his own errors as that of "scholar" Cohen.

    A couple of examples of my search will adequately illusrate my
    points above:

    When I specified the Google-Scholar advanced search for the keyward
    "Interactive Data Analysis", with me as the author, I got a count of 3,
    MISSING one of my two books on the subject; my article in the
    Encyclopedia of Statistical Sciences; and HUNDREDS of references
    by other authors and myself in published journal articles with the
    term "interactive data analysis"!

    A count of 3! Some "Scholar".


    When I specified the Google-Scholar advanced search for keywards
    "applied linear models" with my name in AUTHOR, I got a count of "1",
    because I cited the Neter et al book in my SIAM Review of a different
    book!

    Applied Multivariate Data Analysis, Vol. I: Regression and Experimental
    Design.
    RF Ling - SIAM Review, 1992 - JSTOR
    .... REFERENCE [1] J. NETER, W. WASSERMAN, AND MH KUTNER, (1990),Applied
    Linear Models,
    3rd. ed., Ir- win, Boston. ROBERT E LING Clemson University.

    When I replaced the AUTHOR by "John Neter", I got ZERO hit. The same
    for "Michaal Kutner". ZERO hit.

    A "Scholar"? This one is really FUNNY! It couldn't find the
    authors'
    book with a title of "applied linear model" when asked to search the
    AUTHOR with those keywords, but found that book when searching
    for MY publications with that keyword!


    In another part of this series, I shall tabulate the Google-Scholar
    counts
    on various authors I have RECOMMENDED and whose BOOKS and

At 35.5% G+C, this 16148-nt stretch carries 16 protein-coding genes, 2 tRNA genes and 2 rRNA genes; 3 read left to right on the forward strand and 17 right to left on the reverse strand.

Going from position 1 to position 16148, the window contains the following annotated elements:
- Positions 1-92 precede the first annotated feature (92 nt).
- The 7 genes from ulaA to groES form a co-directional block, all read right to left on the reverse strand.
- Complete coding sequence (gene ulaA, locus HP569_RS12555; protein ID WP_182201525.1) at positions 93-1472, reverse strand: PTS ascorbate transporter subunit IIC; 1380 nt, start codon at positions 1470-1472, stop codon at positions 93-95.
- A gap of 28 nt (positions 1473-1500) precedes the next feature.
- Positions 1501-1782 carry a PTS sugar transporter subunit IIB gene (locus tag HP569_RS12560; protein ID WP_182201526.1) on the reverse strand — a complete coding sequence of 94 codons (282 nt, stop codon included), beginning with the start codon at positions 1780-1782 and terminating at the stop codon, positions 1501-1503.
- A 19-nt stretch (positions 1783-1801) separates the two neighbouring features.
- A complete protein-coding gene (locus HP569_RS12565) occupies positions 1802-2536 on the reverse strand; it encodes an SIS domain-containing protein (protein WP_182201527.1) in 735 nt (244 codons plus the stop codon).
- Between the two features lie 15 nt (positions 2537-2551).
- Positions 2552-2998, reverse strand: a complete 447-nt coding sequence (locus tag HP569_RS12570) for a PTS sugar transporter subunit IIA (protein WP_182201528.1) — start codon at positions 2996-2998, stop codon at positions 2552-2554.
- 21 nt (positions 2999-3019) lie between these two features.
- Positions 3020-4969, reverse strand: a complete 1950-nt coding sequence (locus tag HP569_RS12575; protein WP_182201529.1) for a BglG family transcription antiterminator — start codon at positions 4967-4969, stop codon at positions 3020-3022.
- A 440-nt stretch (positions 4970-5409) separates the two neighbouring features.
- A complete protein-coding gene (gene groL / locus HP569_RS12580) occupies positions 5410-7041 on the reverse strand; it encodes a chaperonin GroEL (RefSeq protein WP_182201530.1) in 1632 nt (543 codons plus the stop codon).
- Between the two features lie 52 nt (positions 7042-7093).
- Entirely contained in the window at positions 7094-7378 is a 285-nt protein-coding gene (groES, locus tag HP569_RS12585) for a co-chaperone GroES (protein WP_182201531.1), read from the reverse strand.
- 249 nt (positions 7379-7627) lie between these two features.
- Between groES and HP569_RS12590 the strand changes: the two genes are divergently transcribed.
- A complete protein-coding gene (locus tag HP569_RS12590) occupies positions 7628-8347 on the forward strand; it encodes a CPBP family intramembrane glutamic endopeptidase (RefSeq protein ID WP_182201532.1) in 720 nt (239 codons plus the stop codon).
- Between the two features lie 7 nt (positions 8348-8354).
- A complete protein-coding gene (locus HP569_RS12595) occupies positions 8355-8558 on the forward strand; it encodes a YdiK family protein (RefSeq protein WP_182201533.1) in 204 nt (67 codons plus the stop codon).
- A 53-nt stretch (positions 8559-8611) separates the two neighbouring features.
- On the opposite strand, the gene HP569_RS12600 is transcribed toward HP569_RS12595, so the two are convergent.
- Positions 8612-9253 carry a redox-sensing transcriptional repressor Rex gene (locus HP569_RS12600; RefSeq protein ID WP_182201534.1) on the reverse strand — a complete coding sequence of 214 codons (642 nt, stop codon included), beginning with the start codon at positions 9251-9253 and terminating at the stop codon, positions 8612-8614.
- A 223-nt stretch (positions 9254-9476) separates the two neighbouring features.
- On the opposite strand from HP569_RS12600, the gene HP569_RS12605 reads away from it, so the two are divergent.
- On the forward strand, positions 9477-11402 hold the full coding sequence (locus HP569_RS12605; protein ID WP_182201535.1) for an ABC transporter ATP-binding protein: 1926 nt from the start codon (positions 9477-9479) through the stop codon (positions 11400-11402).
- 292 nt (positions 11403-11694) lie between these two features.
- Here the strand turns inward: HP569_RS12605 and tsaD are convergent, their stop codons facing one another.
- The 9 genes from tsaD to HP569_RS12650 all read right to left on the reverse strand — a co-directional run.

JOURNAL ARTICLES I have used in my Regression/Data-Analysis
    courses.

    I'll tabulate the Google-Scholar <sic for Joker> counts for such
    keywords
    as "Multiple Regression", "Regression Diagnostics", "Data Analysis",
    "Interactive Data Analysis", "Linear Models", "Applied Linear Models",
    and "Model Building" for a bean-counter-joker's view of those
    Regression related areas.

    You may do the same on your favorite author/statistician/Quack. :)

    I should add that of those keywords cited above, and the authors
    I checked -- Tukey, Mosteller, Box, Draper, Neter, Kutner, Cook,
    Weisberg, <Jacob Cohen>, and myself <RF Ling>,

    I was the only one with NON-zero counts in ALL of the categories,
    while "Bob Ling" had ALL ZERO counts in ALL of the categories.

    Now I know why Richard Ulrich kept insisting to refer to me as
    Bob Ling, when he should have refered to me as Reef Fish Bob
    (which is the posting name I used, OR my professional name,
    RF Ling, or my full professional name, used in my books and